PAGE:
Crossing:  Jesus remained human for us.  He remained weak to be our strength.  He died to be our life.  He did not just die on a cross.  He did all things for us.

Step 5: Advanced Prognosis (Internal Solution): Jesus Tempts Us to Trust Him And His Mercy

Grounding:  Jesus trusted in God and God’s word—God’s promises, “One lives by every word that comes from the mouth of God.”

Crossing:  Jesus is relevant for us.  We trusted in power, in our self-promoting pride, in our ability to be better than others.  We trusted in judging others.  We trusted that those who do better receive rewards and those who do worse receive punishment.  That faith failed to make us right with God or give us mercy.  Now we put our faith in Jesus as the Son of God who died for us, and receive the power of his mercy, the power of his forgiveness, and the power to be raised from death.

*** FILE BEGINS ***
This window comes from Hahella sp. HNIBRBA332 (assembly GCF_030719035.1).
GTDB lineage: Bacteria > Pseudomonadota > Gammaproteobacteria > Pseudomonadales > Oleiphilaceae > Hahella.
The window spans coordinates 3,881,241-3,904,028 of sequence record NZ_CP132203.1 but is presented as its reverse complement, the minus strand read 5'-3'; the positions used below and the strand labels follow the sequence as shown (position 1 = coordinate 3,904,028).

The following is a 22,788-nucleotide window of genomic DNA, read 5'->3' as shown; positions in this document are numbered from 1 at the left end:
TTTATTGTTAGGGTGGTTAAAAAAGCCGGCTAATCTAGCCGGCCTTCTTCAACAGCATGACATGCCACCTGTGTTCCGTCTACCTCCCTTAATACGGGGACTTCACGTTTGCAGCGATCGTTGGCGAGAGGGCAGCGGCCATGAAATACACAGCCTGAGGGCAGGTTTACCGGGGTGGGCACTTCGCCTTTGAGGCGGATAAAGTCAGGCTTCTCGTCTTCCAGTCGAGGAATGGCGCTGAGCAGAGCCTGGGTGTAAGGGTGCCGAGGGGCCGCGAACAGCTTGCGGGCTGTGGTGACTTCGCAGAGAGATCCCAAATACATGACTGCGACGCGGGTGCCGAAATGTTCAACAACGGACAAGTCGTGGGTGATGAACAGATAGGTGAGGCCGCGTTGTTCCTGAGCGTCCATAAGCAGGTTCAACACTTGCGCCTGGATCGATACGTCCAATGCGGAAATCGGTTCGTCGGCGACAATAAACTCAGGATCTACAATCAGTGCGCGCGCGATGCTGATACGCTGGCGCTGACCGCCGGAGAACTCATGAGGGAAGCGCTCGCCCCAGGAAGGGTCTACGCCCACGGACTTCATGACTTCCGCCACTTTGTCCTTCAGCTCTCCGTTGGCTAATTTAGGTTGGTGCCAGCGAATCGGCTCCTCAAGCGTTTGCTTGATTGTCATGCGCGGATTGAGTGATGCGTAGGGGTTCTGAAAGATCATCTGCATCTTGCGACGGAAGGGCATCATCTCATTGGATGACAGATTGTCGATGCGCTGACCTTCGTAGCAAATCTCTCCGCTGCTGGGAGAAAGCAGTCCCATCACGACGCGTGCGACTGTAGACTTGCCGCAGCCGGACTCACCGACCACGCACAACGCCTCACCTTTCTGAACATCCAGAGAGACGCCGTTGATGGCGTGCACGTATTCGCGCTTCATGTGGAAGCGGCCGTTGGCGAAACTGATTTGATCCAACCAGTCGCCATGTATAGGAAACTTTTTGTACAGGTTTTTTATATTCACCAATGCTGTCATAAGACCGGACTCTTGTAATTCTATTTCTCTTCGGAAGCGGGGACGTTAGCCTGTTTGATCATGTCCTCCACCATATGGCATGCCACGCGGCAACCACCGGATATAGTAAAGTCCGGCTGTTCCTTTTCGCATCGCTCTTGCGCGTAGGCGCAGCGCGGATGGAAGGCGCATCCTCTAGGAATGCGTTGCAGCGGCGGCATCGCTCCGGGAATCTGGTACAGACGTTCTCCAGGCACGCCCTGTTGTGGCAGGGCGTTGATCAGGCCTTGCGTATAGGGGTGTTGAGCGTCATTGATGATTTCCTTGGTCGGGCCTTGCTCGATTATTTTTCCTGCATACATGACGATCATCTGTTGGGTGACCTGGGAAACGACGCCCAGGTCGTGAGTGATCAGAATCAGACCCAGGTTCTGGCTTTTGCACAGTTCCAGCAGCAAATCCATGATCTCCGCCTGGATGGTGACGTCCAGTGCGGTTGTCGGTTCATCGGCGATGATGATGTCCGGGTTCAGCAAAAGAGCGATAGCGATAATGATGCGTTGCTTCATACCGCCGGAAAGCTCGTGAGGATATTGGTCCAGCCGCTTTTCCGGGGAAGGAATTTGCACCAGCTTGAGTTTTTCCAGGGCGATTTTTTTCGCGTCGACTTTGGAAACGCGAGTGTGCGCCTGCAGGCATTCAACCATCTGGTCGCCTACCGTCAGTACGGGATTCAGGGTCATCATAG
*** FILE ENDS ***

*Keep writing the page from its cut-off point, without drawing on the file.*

Step 6: Final Prognosis (External Solution): Hearts that Trust in Jesus Use His Mercy

Grounding:  Risen from the dead, Jesus now gives us his Spirit so that when our hearts get tempted to say Jesus is not worth our trouble, that Spirit keeps our hearts trusting Jesus.

Crossing:  Trusting in Jesus’ power of mercy, as we keep dealing with the challenges of life—the violence and abuse, our own weariness and selfishness—we follow the way of mercy to heal, to forgive, to give life to others.  Maybe changing stones into bread would help feed the hungry, but it won’t change the hearts that refuse to help hungry people.  Maybe impressing others with great deeds would get people to pay attention, but only for a day, or until they asked for another display to impress them; impressing others does not change their hearts.  Maybe having political power would set things right, but people already have political power and they do nothing for the weak and the sick.  It is us, with new hearts trusting Jesus and his mercy, who daily—here and there—help, care, listen, offer a meal, give a ride, tell a story of Jesus and so invite (tempt) people to trust Jesus and his mercy.